DOE, HHS Award $226M for Preschool Development

The U.S. DOE and HHS are granting more than $226 million to 18 states in support of improving access to high-quality early childhood services


What Happened?

The U.S. Department of Education and the U.S. Department of Health and Human Services are granting more than $226 million to 18 states in support of improving access to high-quality early childhood services.

Goal

The Preschool Development Grants from the U.S. Departments of Education and Health and Human Services are designed to help state and local governments support high-quality preschool programs for low- and moderate-income families. The overall goal is to have every 4-year-old in the country gain access to preschool  programs that can set them on a track for long-term academic and professional success.

The Preschool Development Grants were offered as either development grants or expansion grants. Development grants were intended for states with small or no-state funded preschool programs. Expansion grants were available to states with more robust preschool programs or those that already received Race to the Top-Early Learning Challenge grants.

In the first year of the Preschool Development Grant program, the winning states will use the funds to build or expand high-quality preschool programs to more than 33,000 additional children. In addition, the grants will help states create sustainable programs through partnerships with school districts and early learning providers.

Nashville, for example, has secured $33 million from the grant program that will be used for:

  • Adding 400 spots for 4-year-olds in preschool programs
  • Reducing the pre-K waiting list that currently surpasses 1,000 families
  • Creating an Early Childhood Education Commission
  • Offering teacher training for pre-K instructors

In Louisiana, the four-year $32 million grant will help more than 10,500 children gain access to high-quality preschool programs and teachers. The state wants to ensure all communities have equal opportunity and funding to hire highly-qualified instructors with advanced training.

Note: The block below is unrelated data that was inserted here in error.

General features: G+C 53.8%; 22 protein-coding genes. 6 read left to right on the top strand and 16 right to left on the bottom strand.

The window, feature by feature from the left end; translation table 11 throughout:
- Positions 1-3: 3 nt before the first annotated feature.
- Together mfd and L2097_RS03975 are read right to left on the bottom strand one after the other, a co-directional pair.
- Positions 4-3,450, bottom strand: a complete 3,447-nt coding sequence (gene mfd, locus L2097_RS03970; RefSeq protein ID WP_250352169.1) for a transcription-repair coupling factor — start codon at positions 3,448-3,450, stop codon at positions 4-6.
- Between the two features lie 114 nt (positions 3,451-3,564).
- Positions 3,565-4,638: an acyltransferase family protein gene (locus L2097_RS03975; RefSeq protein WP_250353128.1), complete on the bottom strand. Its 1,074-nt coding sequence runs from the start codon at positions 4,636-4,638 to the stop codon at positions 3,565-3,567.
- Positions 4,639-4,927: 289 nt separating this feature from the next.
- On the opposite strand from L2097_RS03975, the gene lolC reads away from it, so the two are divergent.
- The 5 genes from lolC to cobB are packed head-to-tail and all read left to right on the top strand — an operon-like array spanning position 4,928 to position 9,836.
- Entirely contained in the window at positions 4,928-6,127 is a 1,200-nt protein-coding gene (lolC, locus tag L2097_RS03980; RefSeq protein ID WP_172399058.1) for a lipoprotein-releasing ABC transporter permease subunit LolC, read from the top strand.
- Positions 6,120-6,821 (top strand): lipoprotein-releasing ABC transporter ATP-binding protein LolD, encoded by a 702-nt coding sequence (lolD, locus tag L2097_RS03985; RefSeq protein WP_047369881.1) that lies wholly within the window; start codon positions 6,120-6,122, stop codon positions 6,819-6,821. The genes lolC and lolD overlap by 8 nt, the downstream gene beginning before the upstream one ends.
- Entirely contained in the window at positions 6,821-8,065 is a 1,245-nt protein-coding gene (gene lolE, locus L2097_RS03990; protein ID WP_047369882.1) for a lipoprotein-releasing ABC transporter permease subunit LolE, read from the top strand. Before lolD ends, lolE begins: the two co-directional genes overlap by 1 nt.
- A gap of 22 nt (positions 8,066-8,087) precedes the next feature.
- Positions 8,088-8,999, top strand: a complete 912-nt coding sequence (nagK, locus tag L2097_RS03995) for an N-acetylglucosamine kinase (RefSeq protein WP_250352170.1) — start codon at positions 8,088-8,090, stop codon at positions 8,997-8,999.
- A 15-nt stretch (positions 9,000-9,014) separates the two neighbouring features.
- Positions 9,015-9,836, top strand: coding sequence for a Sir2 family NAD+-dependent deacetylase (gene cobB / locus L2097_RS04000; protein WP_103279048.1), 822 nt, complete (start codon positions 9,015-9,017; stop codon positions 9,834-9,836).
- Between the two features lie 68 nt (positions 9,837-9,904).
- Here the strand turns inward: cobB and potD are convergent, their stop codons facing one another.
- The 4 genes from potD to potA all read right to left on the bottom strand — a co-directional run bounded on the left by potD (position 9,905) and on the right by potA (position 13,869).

The program is one of several initiatives under the federal government and private sector’s $1 billion investment in early childhood education.

Race to the Top – Early Learning Challenge

The Race to the Top – Early Learning Challenge grant competition is a federal program working to improve early learning and development programs nationwide. The competition focuses on:
  • Increasing access to high-quality early learning programs for infants, toddlers and preschools in low-income and disadvantaged families
  • Designing and implementing an integrated system of high-quality learning programs and services
  • Ensuring alignment with recommendations from National Research Council on early childhood development

In the program’s progress report the efforts and initiatives in the states that have already received funding were highlighted including:

  • 73 percent increase in preschool programs enrolled in Tiered Quality Rating and Improvement System (TQRIS) assessment system
  • 175 percent increase in the number of children with high needs enrolled in state-funded preschool programs in the top tiers of their TQRIS
  • 43 percent increase in the number of children with high needs enrolled in Child Care and Development Fund programs in the top tiers of their TQRIS
  • 83 percent increase in the number of children with high needs in Head Start/Early Head Start programs in the top tiers of their TQRIS

In addition, 10 states are developing and piloting Kindergarten Entry Assessments to determine how prepared children are after leaving these preschool programs.

Building the Future

Gov1 has kept a close eye on federal grant programs designed to strengthen school systems student success .

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